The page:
With vacations, it always seems to be about trade-offs and choices. The beach or the mountains? What about the desert instead? Small town feel or big city vibes? Family friendly or action-packed nightlife? Arts and culture offerings or outdoor activities?
When it comes to San Diego, travelers don’t have to choose. It’s all right here. As the most biodiverse region in the country, San Diego has the beaches, bays, mountains, lakes and deserts within a short drive. But it is not just about the landscape, San Diego can deliver a variety of experiences. Here is how to have it all in just one vacation.
1. Beaches and Bays
Even along its 70-miles of coastline, San Diego delivers diversity. For those looking for high-end accommodations and fashionable restaurants coupled with pristine sandy beaches and to-die-for views, La Jolla is the place to go. Just south of La Jolla is Pacific Beach, which offers expansive beaches and a boardwalk along with a nightlife that will appeal to those who want a plethora of party options along la playa. For a more laidback, classic beach town vibe, visitors can head a little farther south to Ocean Beach to enjoy funky bars while surveying souvenir, surf and antique shops.
While San Diego’s beaches and bays often get the attention, the region is also a land of lakes, with 20 freshwater lakes and reservoirs. One local favorite is Lake Murray in the centrally located Mission Trails Regional Park. Fishing is at its best December through September when black crappie, bass, bluegill and catfish abound. But for those uninterested in catching their own dinner, there are options to motorboat, rowboat, kayak or pedal boat. Located just 25 minutes northeast from downtown San Diego is the San Vicente Reservoir, the city’s largest. There are places to picnic and barbecue, but the real draw is fishing as the clearwater reservoir is home to crappie, sunfish, channel catfish and Florida strain largemouth bass. It is also a great spot for boating, kayaking, waterskiing and wakeboarding.
For those looking for the rustic feel of a mountain retreat, San Diego’s East County provides majestic ranges to explore. Located less than an hour from downtown San Diego is the Cuyamaca Rancho State Park, which is home to more than 100 miles of hiking trails, many open to horseback riders, as well as campgrounds and picnic sites. On a clear day, the park’s highest viewpoint, Cuyamaca Peak (6,512 feet), reveals views of Mexico, mountain ranges near Los Angeles and wide expanses of desert. A little farther east is the pine-studded Laguna Mountains, located within the Cleveland National Forest’s 8,600-acre spread. It offers opportunities for hiking, biking, camping, fishing, and mountain climbing during the summer months and sledding and tobogganing in the winter.
The San Diego region also offers up the stark and dramatic beauty of the desert for visitors to explore. To the east is the 600,000-acre Anza-Borrego Desert State Park, California’s largest state park. Filled with sweeping landscapes of cacti and other unique desert vegetation, the park is also home to roadrunners, golden eagles, kit foxes, desert iguanas and lizards. During the spring, the dry rugged landscape is transformed by winter rains into a kaleidoscope of colorful flowers. For those looking for more pampering, the nearby desert community of Borrego Springs is home a number of hotels and resorts, including La Casa del Zoro, which offers high-end accommodations, swimming pools, a spa, tennis and pickleball courts, and yoga sessions.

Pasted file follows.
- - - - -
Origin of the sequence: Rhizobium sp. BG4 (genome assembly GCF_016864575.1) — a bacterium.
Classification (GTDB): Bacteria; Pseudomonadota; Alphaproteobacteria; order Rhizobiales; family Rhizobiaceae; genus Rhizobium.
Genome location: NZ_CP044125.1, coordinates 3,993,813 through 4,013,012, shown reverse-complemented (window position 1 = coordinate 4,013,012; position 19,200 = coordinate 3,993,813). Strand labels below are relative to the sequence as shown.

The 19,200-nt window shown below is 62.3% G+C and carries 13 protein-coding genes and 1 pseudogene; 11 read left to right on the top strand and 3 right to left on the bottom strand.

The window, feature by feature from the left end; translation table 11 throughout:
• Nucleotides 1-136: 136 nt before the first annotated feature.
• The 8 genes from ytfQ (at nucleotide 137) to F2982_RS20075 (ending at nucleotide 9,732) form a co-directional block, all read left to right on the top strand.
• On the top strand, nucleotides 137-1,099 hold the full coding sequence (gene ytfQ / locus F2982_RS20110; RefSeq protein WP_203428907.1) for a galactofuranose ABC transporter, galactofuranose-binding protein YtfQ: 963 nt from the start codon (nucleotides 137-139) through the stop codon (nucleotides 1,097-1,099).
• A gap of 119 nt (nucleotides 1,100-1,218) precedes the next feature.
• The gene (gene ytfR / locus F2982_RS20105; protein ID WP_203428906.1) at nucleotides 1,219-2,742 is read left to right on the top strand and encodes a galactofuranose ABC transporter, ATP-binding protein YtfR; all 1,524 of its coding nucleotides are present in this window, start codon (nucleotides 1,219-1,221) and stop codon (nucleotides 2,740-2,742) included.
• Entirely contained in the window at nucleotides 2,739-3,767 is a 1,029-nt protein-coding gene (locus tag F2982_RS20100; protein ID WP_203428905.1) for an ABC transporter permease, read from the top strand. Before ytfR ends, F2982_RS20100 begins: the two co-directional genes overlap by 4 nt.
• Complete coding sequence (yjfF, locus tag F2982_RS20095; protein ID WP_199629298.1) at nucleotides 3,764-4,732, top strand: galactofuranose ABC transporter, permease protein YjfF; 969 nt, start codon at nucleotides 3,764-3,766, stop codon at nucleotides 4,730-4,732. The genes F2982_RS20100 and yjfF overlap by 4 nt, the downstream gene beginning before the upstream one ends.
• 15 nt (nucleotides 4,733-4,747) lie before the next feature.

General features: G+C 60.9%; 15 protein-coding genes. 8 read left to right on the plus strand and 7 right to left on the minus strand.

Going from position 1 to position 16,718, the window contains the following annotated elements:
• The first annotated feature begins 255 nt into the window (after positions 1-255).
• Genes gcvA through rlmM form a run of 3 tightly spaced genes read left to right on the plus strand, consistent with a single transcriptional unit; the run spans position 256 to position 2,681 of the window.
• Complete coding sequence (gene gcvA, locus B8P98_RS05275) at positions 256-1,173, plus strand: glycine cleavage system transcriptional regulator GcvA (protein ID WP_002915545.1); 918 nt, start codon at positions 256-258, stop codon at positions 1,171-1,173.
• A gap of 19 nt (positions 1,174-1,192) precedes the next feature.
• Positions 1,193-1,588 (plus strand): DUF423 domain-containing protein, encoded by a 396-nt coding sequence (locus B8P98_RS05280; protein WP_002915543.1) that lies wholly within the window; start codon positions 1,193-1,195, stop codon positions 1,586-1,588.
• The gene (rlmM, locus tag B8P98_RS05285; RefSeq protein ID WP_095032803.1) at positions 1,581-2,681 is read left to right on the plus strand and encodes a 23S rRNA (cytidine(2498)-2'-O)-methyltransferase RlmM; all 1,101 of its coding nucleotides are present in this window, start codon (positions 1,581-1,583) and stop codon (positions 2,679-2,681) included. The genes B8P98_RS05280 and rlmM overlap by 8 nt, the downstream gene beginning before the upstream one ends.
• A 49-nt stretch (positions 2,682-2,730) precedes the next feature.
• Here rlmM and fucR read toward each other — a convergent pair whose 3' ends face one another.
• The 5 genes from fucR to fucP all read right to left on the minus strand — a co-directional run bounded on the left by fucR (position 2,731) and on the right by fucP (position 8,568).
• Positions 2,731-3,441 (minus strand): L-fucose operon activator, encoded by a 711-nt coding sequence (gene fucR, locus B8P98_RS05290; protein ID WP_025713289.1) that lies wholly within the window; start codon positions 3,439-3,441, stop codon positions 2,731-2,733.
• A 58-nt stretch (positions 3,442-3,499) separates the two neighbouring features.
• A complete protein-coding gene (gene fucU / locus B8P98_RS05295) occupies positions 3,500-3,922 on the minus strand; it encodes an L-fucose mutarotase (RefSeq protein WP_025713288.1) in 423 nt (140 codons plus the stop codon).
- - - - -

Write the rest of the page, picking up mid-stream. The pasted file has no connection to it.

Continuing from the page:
5. Small town
San Diego might be the country’s eighth largest city, but the region boasts a number of small towns for those looking to escape the hectic pace of city life. To the east there is the historic town of Julian, which dates back more than a century and was home to the only gold rush in Southern California. The town is known for its apple pies, quaint shops, art galleries, wine tasting rooms, and charming hotels and inns. For those looking for small town beach feel, Encinitas to the north is worth checking out as it harkens back to the historic Highway 101 beach culture of yesteryear. Its main street features high-end shops, chic restaurants and coffee shops while its nearby beaches are among some of the most coveted in the region.
For the more metropolitan-type traveler, downtown San Diego offers all the hustle, bustle and culture they could desire. The historic Gaslamp Quarter is home to a diverse lineup of restaurants, shops and entertainment venues as well as spas, art galleries and artisan shops. Nearby Little Italy is perfect for any urban enthusiast with its lively neighborhood feel fueled by outdoor cafés, international restaurants, craft breweries, wineries, art galleries, unique shops, boutique hotels, and the festive Piazza della Famiglia.
But the most distinctive destination that the region has to offer is that of Baja California, Mexico — allowing visitors the chance for a two-nation vacation. A short drive or trolley ride from downtown San Diego is the U.S.-Mexico border providing access to Tijuana, Rosarito, Ensenada and Guadalupe Valley, a cluster of cities known for their rich artistic and culinary offerings. Tijuana is an energetic hub of activity day and night with duty-free shopping, Mexican cuisine and a tremendous arts and culture scene — highlighted by the Tijuana Cultural Center. Rosarito is a resort community known for its beaches, oceanfront hotels, aquatic adventures, shopping, seafood dining and nightlife. Ensenada, which is a 90-minute drive from San Diego, offers breathtaking ocean vistas as well as taco shops, seafood carts, craft breweries and mescal and margarita bars. Just outside Ensenada is the Valle De Guadalupe, considered the Napa Valley of Mexico as it produces 90% of the country’s wine and features over 100 wineries. It also home to outstanding restaurants, serving gourmet farm-fresh cuisine and local seafood.